The U.S. Futures Are Down Hard
The U.S. futures are down hard in early trading as rising fear of economic fallout from the coronavirus grips the market. The Dow Jones and S&P 500 are both down about -2.80% in early trading while the NASDAQ Composite leads with a loss of -3.10%. The NASDAQ Composite is getting hit hardest due to its overweigthing in technology and internationally-based companies.
The global tally of infected has now topped 100,000 and rising. The number of dead was last reported at 3387 with 12 dead in the U.S. New York revealed their case tally has risen to 12 while California continues to crack down with its state of emergency. Internationally, Egypt is the latest to report new cases as viral spread in the Middle East accelerates. Iran and Italy remain the hardest hit outside of Asia but they may change any day.
The risk from the virus isn’t the illness itself, it is the impact on activity. The illness is less harmful than flu although much more contagious. At the current rate, we can expect it to have moved through the world’s population within the next two to three months. Until then, traders are eyeing impediments to businesses that will have an impact on future earnings.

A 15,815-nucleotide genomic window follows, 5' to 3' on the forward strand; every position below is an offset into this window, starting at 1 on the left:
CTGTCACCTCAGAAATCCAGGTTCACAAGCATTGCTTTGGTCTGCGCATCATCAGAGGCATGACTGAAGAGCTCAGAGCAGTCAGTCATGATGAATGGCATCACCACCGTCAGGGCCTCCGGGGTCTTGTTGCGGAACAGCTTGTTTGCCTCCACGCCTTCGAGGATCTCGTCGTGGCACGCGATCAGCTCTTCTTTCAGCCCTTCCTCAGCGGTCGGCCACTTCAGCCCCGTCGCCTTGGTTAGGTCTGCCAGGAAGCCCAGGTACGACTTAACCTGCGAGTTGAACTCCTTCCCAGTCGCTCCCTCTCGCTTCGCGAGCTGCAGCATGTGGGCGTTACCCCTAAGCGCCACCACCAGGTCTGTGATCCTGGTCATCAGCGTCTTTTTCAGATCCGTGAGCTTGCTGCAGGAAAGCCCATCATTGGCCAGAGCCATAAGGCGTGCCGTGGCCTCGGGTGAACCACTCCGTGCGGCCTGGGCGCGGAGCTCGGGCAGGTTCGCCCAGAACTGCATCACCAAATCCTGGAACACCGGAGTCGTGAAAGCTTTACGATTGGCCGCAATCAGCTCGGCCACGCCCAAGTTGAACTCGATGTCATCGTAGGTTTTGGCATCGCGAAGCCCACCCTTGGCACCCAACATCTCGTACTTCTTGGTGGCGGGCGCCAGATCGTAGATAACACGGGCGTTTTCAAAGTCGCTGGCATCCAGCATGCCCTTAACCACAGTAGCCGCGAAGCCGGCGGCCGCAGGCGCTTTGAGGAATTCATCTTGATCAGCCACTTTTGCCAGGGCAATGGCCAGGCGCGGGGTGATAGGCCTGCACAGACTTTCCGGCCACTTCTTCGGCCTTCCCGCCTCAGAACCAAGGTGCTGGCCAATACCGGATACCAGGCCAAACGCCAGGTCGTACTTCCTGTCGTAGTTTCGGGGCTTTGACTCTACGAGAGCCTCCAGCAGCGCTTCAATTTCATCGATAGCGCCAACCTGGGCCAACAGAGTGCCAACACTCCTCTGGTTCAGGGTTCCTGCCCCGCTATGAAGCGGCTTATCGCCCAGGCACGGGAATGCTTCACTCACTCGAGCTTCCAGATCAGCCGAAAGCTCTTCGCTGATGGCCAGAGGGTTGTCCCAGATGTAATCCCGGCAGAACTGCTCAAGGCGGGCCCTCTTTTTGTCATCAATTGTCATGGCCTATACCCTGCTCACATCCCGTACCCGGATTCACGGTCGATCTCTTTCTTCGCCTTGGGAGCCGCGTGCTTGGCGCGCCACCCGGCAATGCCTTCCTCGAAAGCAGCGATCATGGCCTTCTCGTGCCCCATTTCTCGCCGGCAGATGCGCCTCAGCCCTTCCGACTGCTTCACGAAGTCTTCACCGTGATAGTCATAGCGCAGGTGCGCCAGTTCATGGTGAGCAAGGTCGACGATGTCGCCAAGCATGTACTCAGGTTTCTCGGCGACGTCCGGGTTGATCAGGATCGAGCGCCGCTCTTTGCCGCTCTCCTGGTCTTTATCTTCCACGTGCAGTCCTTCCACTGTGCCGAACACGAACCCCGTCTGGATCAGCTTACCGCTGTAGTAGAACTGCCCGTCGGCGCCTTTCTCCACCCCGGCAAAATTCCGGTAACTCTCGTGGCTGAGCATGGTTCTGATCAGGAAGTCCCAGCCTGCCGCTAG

Stocks On The Move
Today’s action is being led by travel and leisure stocks as well as the energy sector. Shares of air-carrier American Airlines and Connoco-Phillips are both down more than -5.0% while Las Vegas Sands trails at only -4.5%. Starbuck’s is the first to warn of an impact to 2nd quarter earnings but not the last. With earnings pressure extending to the 2Q, we can be sure the sell-off isn’t over yet.
In other news, Costco reports they are “beyond busy” as stockpiling and hoarders ramp up demand. Customers are preparing for extended stays at home and the possibility of mandatory quarantines.
The Labor Data Is Strong
Today’s data is dominated by a blow-out labor report. The employment situation summary, also known as the NFP, came in at a mind-bending 277,000 and 100,000 above consensus. Along with that, the unemployment rate fell to 3.5%, wages rose 0.3% MOM, and upward revision to previous data padded the report.
Regardless the data, the dollar continues to fall. The DXY is down hard over the past few days due to the FOMC’s surprise rate cut. The FOMC is expected to cut rates again as soon as two weeks at the March meeting in an effort to fight the economic impact of the virus.